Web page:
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Home | Articles | Feature Article | Joe Metheny and his Human Burger Stand – The Real Story Behind it

Joe Metheny and his Human Burger Stand – The Real Story Behind it

Across the country you’ll find food trucks dotting the highways. You’ll find them near truck stops, tourist attractions and sometimes in the middle of nowhere. Most are run by hard working independent business owners trying to earn an honest living. Some may source the ingredients from less than ideal sources. Occasionally news will break that strikes fear and revulsion in the hearts of hungry motorists everywhere.

Such is the case with Joe Metheny..

Born March 2 1953, Metheny grew up in Essex, Maryland. According to Metheny himself his life was one of hardships. He claimed his father was an alcoholic and that his mother was neglectful of him and his five siblings. According to Metheny his childhood was spent bouncing from house to house living with unofficial foster families. His mother has disputed all of these claims. Upon turning 18 Metheny joined the military, claiming to have served in Vietnam. While it is confirmed that he did serve in the military at that time, there are no verified records of his having been stationed in Vietnam. Regardless of where Metheny was stationed, it was during this time that he became hooked on hard drugs and embraced life among the addicts and prostitutes on the fringes of society.

By the early nineties, Metheny was well-known among the homeless populations of South Baltimore. His drug abuse and temper were known among the homeless and the prostitutes with whom he associated, but professionally he was considered dependable, intelligent and well-mannered. In 1994 he murdered a prostitute by the name of Cathy Ann Magaziner and buried her near his place of employment. Upon discovering the murder, Metheny’s wife took their son and fled from their home in fear.

In a rage Metheny scoured the city, searching locations where he felt his wife and son may be hiding. Unable to find them, he instead found two homeless men who he believed to be associates of his wife. He murdered both men. Unsatisfied with their deaths, Metheny then lured two prostitutes to the same location, murdering them as well as murdering a fisherman who witnessed the second crime.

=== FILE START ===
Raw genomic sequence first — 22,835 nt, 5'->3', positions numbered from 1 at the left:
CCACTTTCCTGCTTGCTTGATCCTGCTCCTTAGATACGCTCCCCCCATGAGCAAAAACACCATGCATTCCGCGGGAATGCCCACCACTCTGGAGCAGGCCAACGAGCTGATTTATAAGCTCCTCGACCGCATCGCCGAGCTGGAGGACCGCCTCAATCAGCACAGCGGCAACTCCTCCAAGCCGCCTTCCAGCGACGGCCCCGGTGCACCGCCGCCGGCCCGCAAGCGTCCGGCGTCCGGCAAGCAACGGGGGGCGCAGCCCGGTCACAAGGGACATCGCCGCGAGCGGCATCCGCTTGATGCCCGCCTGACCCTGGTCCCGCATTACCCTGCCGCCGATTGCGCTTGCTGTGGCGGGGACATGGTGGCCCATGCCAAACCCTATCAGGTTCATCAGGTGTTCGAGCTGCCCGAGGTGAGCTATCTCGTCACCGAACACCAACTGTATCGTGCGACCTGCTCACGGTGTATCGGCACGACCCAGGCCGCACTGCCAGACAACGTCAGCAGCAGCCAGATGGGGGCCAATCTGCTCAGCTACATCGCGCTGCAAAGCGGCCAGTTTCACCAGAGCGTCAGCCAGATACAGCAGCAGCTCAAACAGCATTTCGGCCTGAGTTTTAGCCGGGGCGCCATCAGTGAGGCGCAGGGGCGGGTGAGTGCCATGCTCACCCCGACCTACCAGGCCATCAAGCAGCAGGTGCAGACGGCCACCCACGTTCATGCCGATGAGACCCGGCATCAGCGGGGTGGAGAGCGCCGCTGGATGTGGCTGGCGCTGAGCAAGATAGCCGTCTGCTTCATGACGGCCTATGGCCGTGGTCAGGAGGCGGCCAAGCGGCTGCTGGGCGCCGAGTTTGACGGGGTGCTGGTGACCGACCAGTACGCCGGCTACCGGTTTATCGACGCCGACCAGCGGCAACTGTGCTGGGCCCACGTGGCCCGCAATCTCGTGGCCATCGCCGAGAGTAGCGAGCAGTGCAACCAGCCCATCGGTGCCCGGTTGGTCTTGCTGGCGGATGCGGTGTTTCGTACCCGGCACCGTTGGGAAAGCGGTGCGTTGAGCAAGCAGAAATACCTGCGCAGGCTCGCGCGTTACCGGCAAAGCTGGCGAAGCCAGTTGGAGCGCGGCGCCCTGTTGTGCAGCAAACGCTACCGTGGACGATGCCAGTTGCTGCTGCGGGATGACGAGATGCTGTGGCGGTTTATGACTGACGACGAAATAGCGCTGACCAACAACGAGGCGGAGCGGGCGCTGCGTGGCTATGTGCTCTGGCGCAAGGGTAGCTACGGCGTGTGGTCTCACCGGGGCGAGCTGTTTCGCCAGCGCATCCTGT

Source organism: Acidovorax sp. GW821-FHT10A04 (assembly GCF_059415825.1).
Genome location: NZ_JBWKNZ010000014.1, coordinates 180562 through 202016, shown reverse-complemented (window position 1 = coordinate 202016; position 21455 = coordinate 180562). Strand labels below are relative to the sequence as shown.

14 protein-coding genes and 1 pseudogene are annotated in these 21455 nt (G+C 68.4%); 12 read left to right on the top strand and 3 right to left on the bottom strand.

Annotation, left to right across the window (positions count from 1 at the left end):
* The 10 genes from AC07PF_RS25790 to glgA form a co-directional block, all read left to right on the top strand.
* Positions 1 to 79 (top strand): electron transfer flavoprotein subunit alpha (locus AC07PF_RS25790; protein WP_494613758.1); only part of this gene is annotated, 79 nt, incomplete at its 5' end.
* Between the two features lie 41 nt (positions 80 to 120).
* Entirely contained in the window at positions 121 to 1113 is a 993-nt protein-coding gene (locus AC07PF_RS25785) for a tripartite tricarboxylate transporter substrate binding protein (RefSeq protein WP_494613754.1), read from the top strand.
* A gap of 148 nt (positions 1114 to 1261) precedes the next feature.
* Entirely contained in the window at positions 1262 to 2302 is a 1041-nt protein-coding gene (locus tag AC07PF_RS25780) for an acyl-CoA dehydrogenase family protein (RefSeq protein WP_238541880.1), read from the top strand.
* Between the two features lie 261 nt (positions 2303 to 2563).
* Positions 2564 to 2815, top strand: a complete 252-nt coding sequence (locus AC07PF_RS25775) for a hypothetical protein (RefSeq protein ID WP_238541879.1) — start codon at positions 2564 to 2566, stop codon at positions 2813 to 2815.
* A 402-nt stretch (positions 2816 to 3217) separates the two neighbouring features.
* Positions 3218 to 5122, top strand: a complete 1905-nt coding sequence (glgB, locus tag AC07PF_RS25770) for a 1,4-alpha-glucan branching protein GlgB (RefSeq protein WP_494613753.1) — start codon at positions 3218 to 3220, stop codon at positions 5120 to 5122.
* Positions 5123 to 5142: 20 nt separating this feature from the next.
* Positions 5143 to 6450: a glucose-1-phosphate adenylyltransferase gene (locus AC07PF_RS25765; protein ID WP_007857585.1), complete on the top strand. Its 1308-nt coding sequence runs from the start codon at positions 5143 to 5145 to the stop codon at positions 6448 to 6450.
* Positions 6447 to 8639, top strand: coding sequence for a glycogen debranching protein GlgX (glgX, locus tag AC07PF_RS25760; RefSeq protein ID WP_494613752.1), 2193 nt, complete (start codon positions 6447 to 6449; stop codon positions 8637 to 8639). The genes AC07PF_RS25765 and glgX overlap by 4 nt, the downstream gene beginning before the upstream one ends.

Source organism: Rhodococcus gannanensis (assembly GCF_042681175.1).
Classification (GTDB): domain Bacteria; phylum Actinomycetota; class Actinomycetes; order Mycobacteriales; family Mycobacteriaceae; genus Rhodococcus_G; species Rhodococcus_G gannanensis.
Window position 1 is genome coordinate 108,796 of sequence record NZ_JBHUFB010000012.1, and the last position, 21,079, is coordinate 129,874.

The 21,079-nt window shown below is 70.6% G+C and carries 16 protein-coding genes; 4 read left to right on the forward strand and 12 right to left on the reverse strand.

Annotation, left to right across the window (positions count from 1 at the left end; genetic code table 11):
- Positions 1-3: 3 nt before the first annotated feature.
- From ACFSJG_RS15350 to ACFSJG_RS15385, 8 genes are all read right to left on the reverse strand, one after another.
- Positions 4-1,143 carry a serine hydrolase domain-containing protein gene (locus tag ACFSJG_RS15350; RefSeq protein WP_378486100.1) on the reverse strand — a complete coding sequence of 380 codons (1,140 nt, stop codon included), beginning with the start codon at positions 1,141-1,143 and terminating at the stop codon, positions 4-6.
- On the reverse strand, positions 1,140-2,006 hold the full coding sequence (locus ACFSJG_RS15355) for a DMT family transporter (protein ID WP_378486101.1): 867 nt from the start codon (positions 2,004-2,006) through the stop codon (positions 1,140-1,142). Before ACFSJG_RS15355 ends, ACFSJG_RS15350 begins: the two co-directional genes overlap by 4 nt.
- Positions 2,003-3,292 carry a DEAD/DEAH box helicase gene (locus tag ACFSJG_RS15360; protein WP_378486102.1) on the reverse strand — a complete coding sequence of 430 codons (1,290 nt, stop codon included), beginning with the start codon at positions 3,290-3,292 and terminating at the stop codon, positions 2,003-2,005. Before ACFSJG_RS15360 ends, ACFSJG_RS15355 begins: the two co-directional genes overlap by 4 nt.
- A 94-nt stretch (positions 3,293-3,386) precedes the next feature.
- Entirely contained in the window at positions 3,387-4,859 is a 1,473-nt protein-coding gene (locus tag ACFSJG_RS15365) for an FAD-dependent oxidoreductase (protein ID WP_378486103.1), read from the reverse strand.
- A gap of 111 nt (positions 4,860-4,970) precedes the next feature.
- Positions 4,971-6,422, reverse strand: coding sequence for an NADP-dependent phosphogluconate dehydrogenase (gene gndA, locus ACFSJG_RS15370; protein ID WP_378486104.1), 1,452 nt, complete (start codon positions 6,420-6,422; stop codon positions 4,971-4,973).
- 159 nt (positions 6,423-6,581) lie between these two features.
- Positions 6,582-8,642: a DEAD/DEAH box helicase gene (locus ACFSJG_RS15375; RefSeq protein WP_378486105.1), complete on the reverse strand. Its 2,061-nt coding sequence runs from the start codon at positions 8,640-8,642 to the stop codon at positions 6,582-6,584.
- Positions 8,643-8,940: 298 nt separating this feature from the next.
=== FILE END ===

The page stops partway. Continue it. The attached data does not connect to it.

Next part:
Metheny was eventually charged with the murder of the two homeless men and spent a year and a half in jail while awaiting trial. He was acquitted due to lack of evidence. In order to earn a little extra money after his release, he would occasionally open a temporary roadside burger stand. In addition to providing Metheny with some extra cash, the stand served a second purpose.

His time served awaiting trial did nothing to dissuade Metheny from the murderous lifestyle he had grown accustomed to. While his prior murders were crimes of passion, committed while in a frenzy, Metheny found he enjoyed the act of murder. He developed a pattern of criminality by befriending prostitutes, attracting them to his home with cocaine before strangling and dismembering them. He stored the majority of the body parts in his freezer, grinding up the rest little by little and combining them with pork and beef to make hamburger patties for his burger stand.

Metheny stated, after capture, that “the human body tastes very similar to pork. If you mix it together no one can tell the difference.”

Operating his roadside stand every weekend, Metheny rid himself of the evidence of his crimes by feeding his victims to his unwitting customers. When his supply of meat began to run low, he would return to his freezer and mix a new batch of burger patties to sell.

Metheny would likely have continued his cannibalistic burger stand indefinitely. It was not until he abducted Rita Kemper that his crimes came to an end. While held captive, Rita escaped through a window of the residence and managed to get to the police and report the attack.

Suspecting his crimes would soon be uncovered, he requested assistance from an acquaintance to help bury the remains of one of his final victims. The acquaintance also reported Metheny to the police. Upon arrest, Metheny confessed to the recent murders along with others. Police were unable to confirm the veracity of all the confessions, however Metheny did lead investigators to the shallow grave in which he had buried Cathy Ann Magaziner,

He showed no remorse for his crimes during his trial stating that he “got a rush out of” committing the murders. As far as a reason for being driven to murder he also stated he “had no real excuse why other than I like to do it.”

Though there was little evidence to corroborate all of his confessions, in 1998 Metheny was convicted of the murder of Kimberly Lynn Spicer and was sentenced to death. He also plead guilty to the murder of Magaziner and was sentenced to life in prison. His death sentence was overturned in 2000 and was instead reduced to life without parole.

In August 2017 Metheny was found dead in his prison cell bringing final closure to his murder spree and his human burger stand.

One comment

  1. She spoke to me knowing her future and after her death very sweet girl


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